There are two things I must point out about Between the Buried and Me. As much as I enjoy them, they are not a band for everyone. They are relentlessly brutal most of the time, the music is ridiculously heavy during these moments, and they drew much of their early influence from metalcore (they still do, but it isn't as apparent in their music anymore) which is quite apparent on this release. The second is that they are a band who I honestly don't think can truly disappoint me with whatever kind of music they decide to make. And while their self-titled debut is my least favorite effort by the band so far, I've heard much worse than this. This album is quite good for the right mood, which is a mood where I just want to hardcore dance and/or break stuff by jumping around and running into it. This album for the most part either takes lots of influences from other bands (Pantera is one that comes to mind) or is relentlessly heavy. While BtBaM would later learn to add variation through more clean parts as well as mixing around the heaviness in different ways, this is for the most part fairly technical metalcore with a few progressive tendencies here and there. The best example of this is of course in the final 9:24 track "Shevanel Cut a Flip". The song is so heavy, but incredibly progressive and much more similar to what Between the Buried and Me would do on The Silent Circus and Alaska, two albums in which they would greatly refine their sound. The ending part does drag on a bit for me, but otherwise it's a very good song. The rest are for the most part slightly above yout average metalcore song.

I could stretch it and say this is a 3.5 star album for me, but the production does suffer a bit here. Like most of the music, it's not bad, but it's nothing to be proud of either. So I can't rate this any higher than 3 stars. Good if you want to check out how far Between the Buried and Me have come in the last decade, but not good for much else.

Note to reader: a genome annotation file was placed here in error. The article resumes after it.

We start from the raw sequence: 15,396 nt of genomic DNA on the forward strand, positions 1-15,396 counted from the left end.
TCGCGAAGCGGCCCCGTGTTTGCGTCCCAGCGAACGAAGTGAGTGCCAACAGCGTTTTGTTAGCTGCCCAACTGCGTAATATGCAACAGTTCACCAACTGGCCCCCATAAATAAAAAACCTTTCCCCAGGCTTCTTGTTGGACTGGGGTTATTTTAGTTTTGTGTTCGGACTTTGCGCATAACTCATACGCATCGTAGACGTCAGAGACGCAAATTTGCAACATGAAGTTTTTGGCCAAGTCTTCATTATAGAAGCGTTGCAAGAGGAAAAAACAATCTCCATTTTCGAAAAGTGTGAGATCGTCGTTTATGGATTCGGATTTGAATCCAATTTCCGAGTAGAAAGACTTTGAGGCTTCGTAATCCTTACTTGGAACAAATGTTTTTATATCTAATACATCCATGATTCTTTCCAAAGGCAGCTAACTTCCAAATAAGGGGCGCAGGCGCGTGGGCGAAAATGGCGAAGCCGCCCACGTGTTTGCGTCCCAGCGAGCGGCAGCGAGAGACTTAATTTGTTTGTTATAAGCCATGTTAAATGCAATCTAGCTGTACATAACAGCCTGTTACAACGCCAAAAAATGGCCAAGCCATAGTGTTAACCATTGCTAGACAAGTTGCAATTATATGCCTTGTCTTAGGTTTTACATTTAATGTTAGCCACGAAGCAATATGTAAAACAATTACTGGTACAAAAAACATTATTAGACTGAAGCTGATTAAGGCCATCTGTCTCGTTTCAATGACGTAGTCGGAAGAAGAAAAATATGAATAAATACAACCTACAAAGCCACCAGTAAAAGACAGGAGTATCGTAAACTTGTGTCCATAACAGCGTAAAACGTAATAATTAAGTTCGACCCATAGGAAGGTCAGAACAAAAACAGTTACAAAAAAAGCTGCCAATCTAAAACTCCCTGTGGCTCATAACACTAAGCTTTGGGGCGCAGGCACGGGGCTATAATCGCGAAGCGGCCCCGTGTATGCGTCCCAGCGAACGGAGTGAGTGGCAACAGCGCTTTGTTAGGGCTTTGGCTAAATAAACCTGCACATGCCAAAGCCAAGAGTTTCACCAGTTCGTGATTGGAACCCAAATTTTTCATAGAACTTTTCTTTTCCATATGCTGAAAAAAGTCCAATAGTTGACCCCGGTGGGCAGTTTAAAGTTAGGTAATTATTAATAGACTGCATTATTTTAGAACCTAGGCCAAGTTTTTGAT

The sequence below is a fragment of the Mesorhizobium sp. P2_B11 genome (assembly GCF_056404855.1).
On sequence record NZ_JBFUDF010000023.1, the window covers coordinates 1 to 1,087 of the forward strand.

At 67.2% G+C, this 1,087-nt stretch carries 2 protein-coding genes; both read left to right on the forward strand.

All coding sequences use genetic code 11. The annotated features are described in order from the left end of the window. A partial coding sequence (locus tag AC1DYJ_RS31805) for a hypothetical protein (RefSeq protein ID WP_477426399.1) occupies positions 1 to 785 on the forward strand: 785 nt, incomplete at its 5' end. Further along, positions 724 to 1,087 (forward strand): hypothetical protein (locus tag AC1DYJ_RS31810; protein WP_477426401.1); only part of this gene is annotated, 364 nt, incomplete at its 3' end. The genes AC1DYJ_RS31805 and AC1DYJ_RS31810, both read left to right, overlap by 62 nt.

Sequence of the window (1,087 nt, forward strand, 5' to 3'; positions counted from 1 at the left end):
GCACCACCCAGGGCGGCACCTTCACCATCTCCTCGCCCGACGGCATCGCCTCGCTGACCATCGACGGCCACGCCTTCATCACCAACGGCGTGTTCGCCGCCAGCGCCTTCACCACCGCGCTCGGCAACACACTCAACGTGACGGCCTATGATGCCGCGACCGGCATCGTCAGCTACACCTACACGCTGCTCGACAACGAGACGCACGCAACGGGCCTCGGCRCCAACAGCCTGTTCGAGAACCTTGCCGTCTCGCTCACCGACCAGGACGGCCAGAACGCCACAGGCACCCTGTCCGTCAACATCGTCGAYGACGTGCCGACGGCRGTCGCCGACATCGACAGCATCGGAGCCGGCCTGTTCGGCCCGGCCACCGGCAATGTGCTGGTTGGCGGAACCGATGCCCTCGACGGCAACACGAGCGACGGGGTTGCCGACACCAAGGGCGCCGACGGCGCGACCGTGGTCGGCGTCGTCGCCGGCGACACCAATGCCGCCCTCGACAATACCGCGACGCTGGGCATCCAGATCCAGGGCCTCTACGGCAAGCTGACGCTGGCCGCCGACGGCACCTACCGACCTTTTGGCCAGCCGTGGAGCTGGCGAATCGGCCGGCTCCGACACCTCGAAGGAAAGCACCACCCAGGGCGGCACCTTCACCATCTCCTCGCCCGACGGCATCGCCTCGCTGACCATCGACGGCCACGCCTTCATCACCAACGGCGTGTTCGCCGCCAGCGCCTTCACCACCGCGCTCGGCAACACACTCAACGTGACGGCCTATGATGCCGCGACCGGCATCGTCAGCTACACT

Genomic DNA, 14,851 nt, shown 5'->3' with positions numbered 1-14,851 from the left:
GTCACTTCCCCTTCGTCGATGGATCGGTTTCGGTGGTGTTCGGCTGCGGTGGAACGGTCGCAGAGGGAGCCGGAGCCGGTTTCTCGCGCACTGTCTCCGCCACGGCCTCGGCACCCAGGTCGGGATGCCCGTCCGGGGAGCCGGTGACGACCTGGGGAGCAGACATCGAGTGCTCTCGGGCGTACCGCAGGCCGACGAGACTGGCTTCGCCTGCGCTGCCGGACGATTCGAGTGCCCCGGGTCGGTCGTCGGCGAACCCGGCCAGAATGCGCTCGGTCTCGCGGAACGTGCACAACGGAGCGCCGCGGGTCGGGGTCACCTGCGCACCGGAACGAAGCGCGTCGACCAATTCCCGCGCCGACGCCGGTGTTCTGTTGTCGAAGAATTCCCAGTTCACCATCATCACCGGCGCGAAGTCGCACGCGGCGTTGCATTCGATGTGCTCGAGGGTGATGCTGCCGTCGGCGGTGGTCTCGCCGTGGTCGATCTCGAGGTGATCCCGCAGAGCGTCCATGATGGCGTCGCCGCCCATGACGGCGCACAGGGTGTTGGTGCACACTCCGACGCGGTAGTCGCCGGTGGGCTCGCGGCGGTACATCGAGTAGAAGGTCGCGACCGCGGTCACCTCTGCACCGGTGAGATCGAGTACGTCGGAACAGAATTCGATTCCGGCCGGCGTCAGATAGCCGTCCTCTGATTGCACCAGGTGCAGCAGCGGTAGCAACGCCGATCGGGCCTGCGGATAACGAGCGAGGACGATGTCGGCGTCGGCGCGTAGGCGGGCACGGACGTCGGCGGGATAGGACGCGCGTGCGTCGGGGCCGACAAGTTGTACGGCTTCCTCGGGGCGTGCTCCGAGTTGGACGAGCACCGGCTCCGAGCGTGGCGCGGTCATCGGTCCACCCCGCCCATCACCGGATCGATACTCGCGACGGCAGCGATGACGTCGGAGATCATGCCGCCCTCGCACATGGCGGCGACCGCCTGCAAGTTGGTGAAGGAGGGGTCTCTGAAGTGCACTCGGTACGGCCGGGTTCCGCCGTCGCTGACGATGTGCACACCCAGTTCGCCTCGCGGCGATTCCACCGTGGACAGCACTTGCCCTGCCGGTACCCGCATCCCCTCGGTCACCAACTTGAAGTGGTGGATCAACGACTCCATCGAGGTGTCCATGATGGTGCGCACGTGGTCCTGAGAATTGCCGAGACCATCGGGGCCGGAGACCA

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Send comments to horsewithteeth11 (BETA) | Report this review (#250415)
Posted Friday, November 13, 2009 | Review Permalink
3 stars This debut album from NC natives BTBAM show that they will soon be a force to be reckoned with. While probably the weakest album they made it has great moments. Most particularly for me 'Fire for a Dry Mouth' (track 5) and Shevanel Cut a Flip' (track 8).

Listening to ffadm shows influence of meshuggah-like use of polymetrics in the intro. Fire like intensity of hardcore and heavy metal in the meaty section of the song. Displays of what to come with the band in the ending.

SCAF on the other hand pays tribute to ole' Dimebag in the beginning. While this riffage is entirely influenced by this man, it doesn't come off as a ripoff. The ending with it's pretty use of tonal harmony encourages and aggravates me. The two part harmony of the vocals is amazing to listen to especially considering where they come from. No band from NC at this time sounded like this. To drop from sludgy, country fried death metal to a saddened blissful almost peaceful outro.

Admittedly screamo songs almost always come off this way. The pitch of Tommy's vocals is within the realm of screamo which can be annoying to me at times. The two part vocal harmony although ending too quickly makes up for this.

The sound of this album is raw which for me is a plus. Sometimes over production kills an albums replay value for me. I've had this album for a while now and haven't even listened to it in a year or so. A lot of it is forgotten to me now as is always the case until I put the CD in and listen.

While not an essential album to own for a tech enthusiast it is a good start for what is to come with the band. Most songs have a high point but nothing overly memorable. Exceptions being track 5 and 8 for me. The band does nothing but get better after this.

They have almost infinite influences that can be heard in their discography. Most notable for me in this album was hardcore, nu metal, tech metal, screamo, southern death metal, and black metal. That's a lot for a first album. However, the transitions on this album can be rough. Structuring is a major problem on this album at times. Perhaps this is why I listen to it the least of the rest of their albums.

Three stars even in my opinion. Good raw retrospective look on a great band.

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Send comments to CJCrackaMcNasty (BETA) | Report this review (#252407)
Posted Monday, November 23, 2009 | Review Permalink